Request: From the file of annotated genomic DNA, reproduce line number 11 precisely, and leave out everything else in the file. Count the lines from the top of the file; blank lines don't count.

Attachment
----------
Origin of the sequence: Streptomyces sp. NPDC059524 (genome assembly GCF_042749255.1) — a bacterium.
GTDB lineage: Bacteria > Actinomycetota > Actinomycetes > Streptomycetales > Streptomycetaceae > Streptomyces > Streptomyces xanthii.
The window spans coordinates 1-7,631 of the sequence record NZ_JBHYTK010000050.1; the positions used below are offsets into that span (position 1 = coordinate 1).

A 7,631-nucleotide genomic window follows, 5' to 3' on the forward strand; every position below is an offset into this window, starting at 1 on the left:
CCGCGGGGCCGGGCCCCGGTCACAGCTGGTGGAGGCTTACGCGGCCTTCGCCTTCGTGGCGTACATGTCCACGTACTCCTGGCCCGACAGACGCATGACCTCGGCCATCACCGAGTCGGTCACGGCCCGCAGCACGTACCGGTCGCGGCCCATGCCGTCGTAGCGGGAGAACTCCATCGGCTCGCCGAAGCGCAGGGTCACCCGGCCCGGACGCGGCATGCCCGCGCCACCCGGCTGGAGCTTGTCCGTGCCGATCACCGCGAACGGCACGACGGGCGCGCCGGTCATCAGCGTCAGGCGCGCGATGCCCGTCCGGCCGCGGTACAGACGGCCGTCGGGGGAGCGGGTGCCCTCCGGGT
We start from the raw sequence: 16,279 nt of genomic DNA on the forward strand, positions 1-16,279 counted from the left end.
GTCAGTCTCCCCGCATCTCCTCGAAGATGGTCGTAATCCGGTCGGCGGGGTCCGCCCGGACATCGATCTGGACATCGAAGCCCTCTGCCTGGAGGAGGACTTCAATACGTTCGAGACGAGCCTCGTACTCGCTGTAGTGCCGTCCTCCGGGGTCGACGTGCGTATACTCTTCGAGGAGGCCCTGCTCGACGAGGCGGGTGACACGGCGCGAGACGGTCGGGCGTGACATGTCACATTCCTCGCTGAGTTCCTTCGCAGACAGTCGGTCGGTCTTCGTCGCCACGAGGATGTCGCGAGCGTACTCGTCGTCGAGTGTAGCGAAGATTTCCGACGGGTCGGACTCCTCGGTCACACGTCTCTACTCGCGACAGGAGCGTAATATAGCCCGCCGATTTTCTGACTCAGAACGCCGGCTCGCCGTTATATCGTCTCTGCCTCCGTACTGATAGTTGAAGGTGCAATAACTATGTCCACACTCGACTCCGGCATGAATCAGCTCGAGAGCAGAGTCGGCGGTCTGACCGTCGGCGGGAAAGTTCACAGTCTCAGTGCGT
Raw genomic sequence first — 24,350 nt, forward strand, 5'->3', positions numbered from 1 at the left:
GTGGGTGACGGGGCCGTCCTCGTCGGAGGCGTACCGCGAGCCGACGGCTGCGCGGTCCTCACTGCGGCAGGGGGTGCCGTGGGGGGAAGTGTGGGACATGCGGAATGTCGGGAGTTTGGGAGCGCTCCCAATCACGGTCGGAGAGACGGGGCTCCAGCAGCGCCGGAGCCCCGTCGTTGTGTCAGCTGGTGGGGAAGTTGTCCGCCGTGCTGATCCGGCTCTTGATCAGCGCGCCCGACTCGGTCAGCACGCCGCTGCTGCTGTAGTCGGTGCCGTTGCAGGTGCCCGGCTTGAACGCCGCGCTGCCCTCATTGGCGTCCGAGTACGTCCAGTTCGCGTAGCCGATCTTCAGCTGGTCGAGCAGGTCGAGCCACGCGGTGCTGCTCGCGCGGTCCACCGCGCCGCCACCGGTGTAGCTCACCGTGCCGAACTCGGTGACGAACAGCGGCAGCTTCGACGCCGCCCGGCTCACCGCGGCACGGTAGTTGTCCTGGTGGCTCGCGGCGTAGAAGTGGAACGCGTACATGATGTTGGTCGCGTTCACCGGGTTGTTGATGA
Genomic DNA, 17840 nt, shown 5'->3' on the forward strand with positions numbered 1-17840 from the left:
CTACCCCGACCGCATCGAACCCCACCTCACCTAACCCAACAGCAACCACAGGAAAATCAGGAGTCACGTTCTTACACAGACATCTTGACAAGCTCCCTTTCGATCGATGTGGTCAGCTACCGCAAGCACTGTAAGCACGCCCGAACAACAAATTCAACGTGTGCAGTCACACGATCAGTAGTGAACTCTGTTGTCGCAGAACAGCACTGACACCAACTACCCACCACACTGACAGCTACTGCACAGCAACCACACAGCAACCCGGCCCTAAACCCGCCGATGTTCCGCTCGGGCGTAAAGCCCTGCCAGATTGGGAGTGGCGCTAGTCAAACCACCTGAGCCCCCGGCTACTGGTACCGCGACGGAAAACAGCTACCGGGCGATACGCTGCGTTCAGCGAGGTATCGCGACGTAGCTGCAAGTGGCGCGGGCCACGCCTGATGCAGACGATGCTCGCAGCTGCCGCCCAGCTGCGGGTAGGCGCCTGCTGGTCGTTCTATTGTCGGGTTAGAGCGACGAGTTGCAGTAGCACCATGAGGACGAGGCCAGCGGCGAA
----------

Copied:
CTACCCCGACCGCATCGAACCCCACCTCACCTAACCCAACAGCAACCACAGGAAAATCAGGAGTCACGTTCTTACACAGACATCTTGACAAGCTCCCTTTCGATCGATGTGGTCAGCTACCGCAAGCACTGTAAGCACGCCCGAACAACAAATTCAACGTGTGCAGTCACACGATCAGTAGTGAACTCTGTTGTCGCAGAACAGCACTGACACCAACTACCCACCACACTGACAGCTACTGCACAGCAACCACACAGCAACCCGGCCCTAAACCCGCCGATGTTCCGCTCGGGCGTAAAGCCCTGCCAGATTGGGAGTGGCGCTAGTCAAACCACCTGAGCCCCCGGCTACTGGTACCGCGACGGAAAACAGCTACCGGGCGATACGCTGCGTTCAGCGAGGTATCGCGACGTAGCTGCAAGTGGCGCGGGCCACGCCTGATGCAGACGATGCTCGCAGCTGCCGCCCAGCTGCGGGTAGGCGCCTGCTGGTCGTTCTATTGTCGGGTTAGAGCGACGAGTTGCAGTAGCACCATGAGGACGAGGCCAGCGGCGAA